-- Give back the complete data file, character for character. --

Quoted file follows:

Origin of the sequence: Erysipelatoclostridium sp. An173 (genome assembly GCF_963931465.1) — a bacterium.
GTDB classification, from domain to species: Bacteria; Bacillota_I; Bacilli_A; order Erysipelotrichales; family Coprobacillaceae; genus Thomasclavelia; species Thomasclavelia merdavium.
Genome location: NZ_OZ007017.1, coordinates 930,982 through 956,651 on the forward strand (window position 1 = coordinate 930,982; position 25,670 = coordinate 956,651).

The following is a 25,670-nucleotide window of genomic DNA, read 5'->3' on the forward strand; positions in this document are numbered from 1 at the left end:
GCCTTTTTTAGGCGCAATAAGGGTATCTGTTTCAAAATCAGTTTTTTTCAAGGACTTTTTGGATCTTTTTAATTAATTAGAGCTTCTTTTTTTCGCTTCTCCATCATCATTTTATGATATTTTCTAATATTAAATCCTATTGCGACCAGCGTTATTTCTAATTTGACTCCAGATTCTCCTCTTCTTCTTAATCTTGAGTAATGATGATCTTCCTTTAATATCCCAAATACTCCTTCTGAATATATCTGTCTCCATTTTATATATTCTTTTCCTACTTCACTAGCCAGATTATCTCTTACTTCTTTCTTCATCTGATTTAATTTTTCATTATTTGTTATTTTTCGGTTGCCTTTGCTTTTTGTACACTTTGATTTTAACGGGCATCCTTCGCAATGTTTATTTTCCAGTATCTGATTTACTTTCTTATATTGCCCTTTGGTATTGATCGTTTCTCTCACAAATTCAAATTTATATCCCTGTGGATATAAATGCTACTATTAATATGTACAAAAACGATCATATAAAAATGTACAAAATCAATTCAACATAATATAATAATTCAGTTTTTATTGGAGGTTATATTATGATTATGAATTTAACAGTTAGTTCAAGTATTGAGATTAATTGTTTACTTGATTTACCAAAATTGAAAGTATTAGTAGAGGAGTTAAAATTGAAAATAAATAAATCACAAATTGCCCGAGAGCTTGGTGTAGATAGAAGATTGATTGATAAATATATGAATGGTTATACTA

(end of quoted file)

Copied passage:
Origin of the sequence: Erysipelatoclostridium sp. An173 (genome assembly GCF_963931465.1) — a bacterium.
GTDB classification, from domain to species: Bacteria; Bacillota_I; Bacilli_A; order Erysipelotrichales; family Coprobacillaceae; genus Thomasclavelia; species Thomasclavelia merdavium.
Genome location: NZ_OZ007017.1, coordinates 930,982 through 956,651 on the forward strand (window position 1 = coordinate 930,982; position 25,670 = coordinate 956,651).

The following is a 25,670-nucleotide window of genomic DNA, read 5'->3' on the forward strand; positions in this document are numbered from 1 at the left end:
GCCTTTTTTAGGCGCAATAAGGGTATCTGTTTCAAAATCAGTTTTTTTCAAGGACTTTTTGGATCTTTTTAATTAATTAGAGCTTCTTTTTTTCGCTTCTCCATCATCATTTTATGATATTTTCTAATATTAAATCCTATTGCGACCAGCGTTATTTCTAATTTGACTCCAGATTCTCCTCTTCTTCTTAATCTTGAGTAATGATGATCTTCCTTTAATATCCCAAATACTCCTTCTGAATATATCTGTCTCCATTTTATATATTCTTTTCCTACTTCACTAGCCAGATTATCTCTTACTTCTTTCTTCATCTGATTTAATTTTTCATTATTTGTTATTTTTCGGTTGCCTTTGCTTTTTGTACACTTTGATTTTAACGGGCATCCTTCGCAATGTTTATTTTCCAGTATCTGATTTACTTTCTTATATTGCCCTTTGGTATTGATCGTTTCTCTCACAAATTCAAATTTATATCCCTGTGGATATAAATGCTACTATTAATATGTACAAAAACGATCATATAAAAATGTACAAAATCAATTCAACATAATATAATAATTCAGTTTTTATTGGAGGTTATATTATGATTATGAATTTAACAGTTAGTTCAAGTATTGAGATTAATTGTTTACTTGATTTACCAAAATTGAAAGTATTAGTAGAGGAGTTAAAATTGAAAATAAATAAATCACAAATTGCCCGAGAGCTTGGTGTAGATAGAAGATTGATTGATAAATATATGAATGGTTATACTA